After the 1996 radio hit "Novocaine for the Soul," the Eels came back with the tormented Electro-Shock Blues, a concept album that chronicled, with brutal honesty, the suicide of songwriter E's sister and the impending cancer-related death of his mother. After going back into the studio and creating some more devastated noise, E took some time out and reemerged with Daisies of the Galaxy, a bright, sprightly, nearly acoustic album that sounds as soft and pastel-hued as the album's cover art which E found in an old German children's book. Gone are the garrulous samples and distorted guitar. E's voice meanders in hushed tones through wide open fields filled with lilting guitars; he twirls around the maypole with loping horns; and giggles lazily with shuffling string arrangements. On first listen, this sounds like the sort of sweet, playful pop that created superstars in the early '60s, but there is still genuine melancholy tugging at E's heart. And that's what makes Daisies worth listening to again. "It's a beautiful day," sings E with weary resolve, while instruments frolic around his feet. Mimes, birds, and mice scurry through his lyrical landscape, conjuring oddly poignant memories that only serve to remind us of our mortality. "I think I'm on the brink of disaster," he sings with childlike aplomb in one of the most enthusiastic songs on Daisies. "It's a motherfucker/ Being here without you," he whispers over a pretty little piano line. Rising out of the depths of his sorrow to find sunny days and sweet-smelling rains happen with or without our participation, E has stumbled on a disarming combination of childlike gaiety and heart-rending openness that is far more evocative than any amount of furious flailing could be. The Eels perform on Saturday, June 24 at Great American Music Hall at 9 p.m. Ticket price is $10 in advance, $12 at the door; call 885-5075.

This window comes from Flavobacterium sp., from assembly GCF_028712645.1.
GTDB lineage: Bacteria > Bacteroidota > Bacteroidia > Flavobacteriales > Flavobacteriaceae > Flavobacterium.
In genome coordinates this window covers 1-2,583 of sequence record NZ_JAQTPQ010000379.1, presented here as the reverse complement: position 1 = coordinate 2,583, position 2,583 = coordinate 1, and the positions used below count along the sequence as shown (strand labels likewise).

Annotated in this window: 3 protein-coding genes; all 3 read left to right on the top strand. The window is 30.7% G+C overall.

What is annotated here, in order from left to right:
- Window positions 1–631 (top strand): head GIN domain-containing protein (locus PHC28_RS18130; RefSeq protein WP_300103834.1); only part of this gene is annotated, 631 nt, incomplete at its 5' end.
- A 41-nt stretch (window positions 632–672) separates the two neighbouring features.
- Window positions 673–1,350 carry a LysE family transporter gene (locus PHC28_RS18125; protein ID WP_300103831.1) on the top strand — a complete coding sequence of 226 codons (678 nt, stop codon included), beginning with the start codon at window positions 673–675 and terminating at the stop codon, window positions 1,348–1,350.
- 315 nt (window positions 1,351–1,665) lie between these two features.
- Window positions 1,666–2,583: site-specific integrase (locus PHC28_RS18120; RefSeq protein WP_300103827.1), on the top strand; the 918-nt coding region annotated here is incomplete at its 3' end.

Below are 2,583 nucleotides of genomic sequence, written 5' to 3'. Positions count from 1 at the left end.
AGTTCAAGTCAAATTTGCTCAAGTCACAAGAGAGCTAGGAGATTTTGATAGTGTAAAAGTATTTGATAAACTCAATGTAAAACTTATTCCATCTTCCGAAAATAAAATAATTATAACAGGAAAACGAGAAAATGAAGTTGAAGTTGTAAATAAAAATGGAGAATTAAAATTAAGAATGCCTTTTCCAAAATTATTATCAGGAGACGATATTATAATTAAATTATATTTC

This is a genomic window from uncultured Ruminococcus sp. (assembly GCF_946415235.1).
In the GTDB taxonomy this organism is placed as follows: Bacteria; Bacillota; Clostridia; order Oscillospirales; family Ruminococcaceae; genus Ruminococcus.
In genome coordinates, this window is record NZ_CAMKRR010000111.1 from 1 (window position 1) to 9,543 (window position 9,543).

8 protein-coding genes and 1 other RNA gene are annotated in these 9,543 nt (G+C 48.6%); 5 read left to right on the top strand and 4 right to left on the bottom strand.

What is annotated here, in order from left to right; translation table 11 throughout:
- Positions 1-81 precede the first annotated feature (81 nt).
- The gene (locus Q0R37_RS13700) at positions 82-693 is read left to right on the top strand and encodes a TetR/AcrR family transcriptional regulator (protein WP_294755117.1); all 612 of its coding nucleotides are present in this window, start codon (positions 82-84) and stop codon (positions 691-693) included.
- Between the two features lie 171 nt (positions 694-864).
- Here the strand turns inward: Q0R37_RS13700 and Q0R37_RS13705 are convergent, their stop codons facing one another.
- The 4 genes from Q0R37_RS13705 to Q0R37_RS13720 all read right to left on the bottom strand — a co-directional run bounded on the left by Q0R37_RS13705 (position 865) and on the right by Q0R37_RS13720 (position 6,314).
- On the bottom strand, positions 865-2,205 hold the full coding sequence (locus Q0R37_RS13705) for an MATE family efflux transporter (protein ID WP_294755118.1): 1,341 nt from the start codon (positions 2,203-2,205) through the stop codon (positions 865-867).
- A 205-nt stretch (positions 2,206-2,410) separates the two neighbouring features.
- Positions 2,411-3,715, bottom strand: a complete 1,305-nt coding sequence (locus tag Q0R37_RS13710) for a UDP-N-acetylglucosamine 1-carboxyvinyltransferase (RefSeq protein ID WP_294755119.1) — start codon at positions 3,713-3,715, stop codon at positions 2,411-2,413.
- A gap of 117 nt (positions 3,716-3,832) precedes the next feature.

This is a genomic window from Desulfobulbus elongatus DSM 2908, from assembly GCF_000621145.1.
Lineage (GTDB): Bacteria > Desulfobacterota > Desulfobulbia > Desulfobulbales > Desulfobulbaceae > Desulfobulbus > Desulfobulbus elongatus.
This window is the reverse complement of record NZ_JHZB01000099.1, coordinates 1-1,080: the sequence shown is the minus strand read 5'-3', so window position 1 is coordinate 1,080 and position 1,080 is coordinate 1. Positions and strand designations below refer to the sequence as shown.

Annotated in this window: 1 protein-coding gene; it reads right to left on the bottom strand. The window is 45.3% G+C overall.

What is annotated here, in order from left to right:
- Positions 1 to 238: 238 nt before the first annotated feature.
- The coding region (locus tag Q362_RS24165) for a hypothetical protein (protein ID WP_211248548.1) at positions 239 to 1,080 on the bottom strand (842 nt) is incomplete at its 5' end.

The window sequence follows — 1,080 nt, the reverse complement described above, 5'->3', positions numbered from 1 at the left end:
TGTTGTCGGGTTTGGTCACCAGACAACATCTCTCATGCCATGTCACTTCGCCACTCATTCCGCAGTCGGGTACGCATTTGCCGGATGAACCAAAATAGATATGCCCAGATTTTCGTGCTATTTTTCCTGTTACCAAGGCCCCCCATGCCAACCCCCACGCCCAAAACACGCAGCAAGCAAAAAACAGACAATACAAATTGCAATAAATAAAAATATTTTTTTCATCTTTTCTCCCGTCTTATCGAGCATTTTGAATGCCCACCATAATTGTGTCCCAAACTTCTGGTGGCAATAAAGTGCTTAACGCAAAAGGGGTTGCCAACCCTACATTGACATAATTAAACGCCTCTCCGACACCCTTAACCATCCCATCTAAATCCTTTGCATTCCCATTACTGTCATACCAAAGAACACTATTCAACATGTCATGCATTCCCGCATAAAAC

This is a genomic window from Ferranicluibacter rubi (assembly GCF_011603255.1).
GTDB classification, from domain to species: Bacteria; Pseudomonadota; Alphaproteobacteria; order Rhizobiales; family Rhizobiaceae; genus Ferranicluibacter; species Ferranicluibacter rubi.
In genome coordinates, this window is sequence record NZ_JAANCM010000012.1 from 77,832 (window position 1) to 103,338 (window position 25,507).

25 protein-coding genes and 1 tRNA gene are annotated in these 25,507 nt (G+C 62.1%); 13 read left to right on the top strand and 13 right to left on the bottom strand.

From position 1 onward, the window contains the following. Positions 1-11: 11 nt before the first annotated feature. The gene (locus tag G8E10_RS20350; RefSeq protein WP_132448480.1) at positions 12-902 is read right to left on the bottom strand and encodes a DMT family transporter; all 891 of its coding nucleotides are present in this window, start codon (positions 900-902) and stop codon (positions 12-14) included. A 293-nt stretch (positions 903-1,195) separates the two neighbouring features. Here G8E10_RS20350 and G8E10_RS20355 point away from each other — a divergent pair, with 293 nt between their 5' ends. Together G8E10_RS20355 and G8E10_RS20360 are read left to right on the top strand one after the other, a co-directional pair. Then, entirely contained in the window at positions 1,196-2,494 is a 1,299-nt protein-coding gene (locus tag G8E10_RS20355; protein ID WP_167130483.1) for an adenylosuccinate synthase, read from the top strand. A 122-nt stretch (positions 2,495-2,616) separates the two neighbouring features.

The original lineup of YBO2 has not performed together in nearly 15 years, but having given rise to a number of popular Japanese bands such as Zeni Geva, the Ruins, White Heaven, and Ghost, interest in the deconstructionist rock outfit has never been higher. As my roommate so delicately pointed out, it's an informed taste. Their violent concept album Alientation features a 12-minute leveling of the folk song "Scarborough Fair"; it's funny if not a bit plodding. But their shows, which have always featured elaborate makeup, blood-splattered stuffed animals, and space alien costumes are anything but. YBO2 perform on Saturday, June 24 at Bottom of the Hill with psychedelic space music of SubArachnoid Space and the beautiful, atmospheric shadows of Amber Asylum opening at 9:30 p.m. Ticket price is $7; call 621-4455.